Survey Report 2021: Trends in Software Development and Analytics

Dashboard showing 2020 trends in software development and analytics.
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Software Developers Prove Resilient in 2020, and Predict Growth in 2021   

2020 was a difficult year for many businesses for numerous reasons, including the transition to remote work, lockdowns and budget freezes. Reveal surveyed software developers and IT leaders to understand how they were impacted by COVID-19 in 2020, their projections for 2021 and their plans for technologies and products moving forward.      

We discovered three major themes:  

  • Many tech companies thrived even during a tough year.  
    While COVID-19 devastated many industries, high tech was less impacted as companies ramped up their digital strategies, and consumers flocked online for entertainment, health, connections, and much more. Still, some tech companies saw revenues drop and projects delayed or canceled. 
  • Analytics growth skyrocketed, consistent with the rapid acceleration of digital transformation. 
    In its May 21, 2020 article, Accelerating analytics to navigate COVID-19 and the next normal, McKinsey & Company authors state “organizations are standing up analytics capabilities in a matter of weeks to inform business responses to COVID-19 challenges and prepare for the future.” Respondents in our survey confirmed this trend with almost half reporting an increase in their use of data and analytics.  
  • More companies adopted embedded analytics and expressed strong interest in new technologies such as machine learning.
    Consistent with the rapid adoption of analytics in general, software developers indicated a faster deployment of embedded analytics, which allows them to deliver real-time reporting and interactive data visualizations directly into enterprise business applications. And many of the newer technologies, such as machine learning and predictive analytics, make it easier for customers to quickly gain insights from data.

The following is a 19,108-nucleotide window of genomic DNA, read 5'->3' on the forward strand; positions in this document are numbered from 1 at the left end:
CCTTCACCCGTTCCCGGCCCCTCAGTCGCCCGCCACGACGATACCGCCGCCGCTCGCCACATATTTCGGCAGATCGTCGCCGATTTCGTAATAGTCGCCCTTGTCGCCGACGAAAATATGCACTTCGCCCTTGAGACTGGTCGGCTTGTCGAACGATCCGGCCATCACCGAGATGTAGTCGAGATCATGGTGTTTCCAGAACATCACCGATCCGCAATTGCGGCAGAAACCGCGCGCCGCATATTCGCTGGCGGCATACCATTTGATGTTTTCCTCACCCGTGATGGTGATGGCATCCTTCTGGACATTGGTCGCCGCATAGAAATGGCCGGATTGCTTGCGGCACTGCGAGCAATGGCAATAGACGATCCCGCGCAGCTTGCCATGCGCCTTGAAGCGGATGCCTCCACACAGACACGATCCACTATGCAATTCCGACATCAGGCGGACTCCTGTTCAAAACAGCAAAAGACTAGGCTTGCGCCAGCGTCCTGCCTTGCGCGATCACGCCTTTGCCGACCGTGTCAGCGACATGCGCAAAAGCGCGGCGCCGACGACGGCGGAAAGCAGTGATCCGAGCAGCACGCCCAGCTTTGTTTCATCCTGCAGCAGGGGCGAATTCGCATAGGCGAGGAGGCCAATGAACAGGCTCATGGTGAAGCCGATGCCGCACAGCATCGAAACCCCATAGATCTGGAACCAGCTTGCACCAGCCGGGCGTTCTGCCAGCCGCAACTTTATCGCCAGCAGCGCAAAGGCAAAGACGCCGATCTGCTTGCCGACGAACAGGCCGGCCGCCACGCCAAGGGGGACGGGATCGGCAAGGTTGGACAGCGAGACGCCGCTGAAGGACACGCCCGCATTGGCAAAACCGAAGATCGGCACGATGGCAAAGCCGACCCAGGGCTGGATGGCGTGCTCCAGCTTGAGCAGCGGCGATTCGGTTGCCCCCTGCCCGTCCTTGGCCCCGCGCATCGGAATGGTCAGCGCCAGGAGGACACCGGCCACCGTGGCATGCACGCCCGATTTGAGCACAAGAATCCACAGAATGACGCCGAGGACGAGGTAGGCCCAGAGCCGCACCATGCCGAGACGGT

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2020 Presented a Mixed Picture

The survey found that, in terms of revenue in 2020, 38% of respondents saw increased revenues and of those, more than a third saw an increase of 30% or more.    

Doughnut chart depicting percentage of people polled saying their companies increased revenues for 2020.

For those who saw revenue increases in 2020, the largest segment (42% of respondents) reported gains of up to 20%. However, some saw gains as high as 40% (7% of respondents) and 50% (13% of respondents), reflecting tech’s overall strength during COVID-19.  

Infographic showing breakdown of those polled saying by how much percent their company's revenue increased.

But while many saw opportunities and strong results in 2020, the full picture was decidedly mixed. Some companies saw revenues drop and projects delayed or canceled, yet almost half of respondents did not face cutbacks.  

Bar chart showing ways that companies say they have cut back on their software development in 2020.

With 2020 in the rearview mirror, many were bullish on 2021. Nearly a quarter plan to take on new projects, along with other expansions and new technology adoptions. COVID-19 has caused a massive acceleration in digital technologies —Zoom, WFH, virtual learning, instacart, streaming, telehealth —and many of these will continue to be used post-pandemic. Pre-COVID-19, total annual revenues of US telehealth providers was estimated at $3 billion; post pandemic, Medicare projects up to $250 billion of current US healthcare spend could potentially be virtualized.  

Poll showing results of how companies expect to grow in 2021.
Source: Medicare telemedicine health care provider fact sheet, 3/17/20,  

Growth in Analytics Seen During COVID-19 

The pandemic caused a rise in digital transformation within enterprises and almost half of respondents reported an increase in their use of data and analytics, affirming the continued movement of modern data and analytics offerings from an early market into the mainstream.  

While the increase in the use of data and analytics may be a natural progression, it’s likely that the pandemic had a hand in this rapid adoption. Almost half of respondents said that they were seeing increased requests from their customers for access to data and analytics, while only 15% indicated a decreased interest from customers.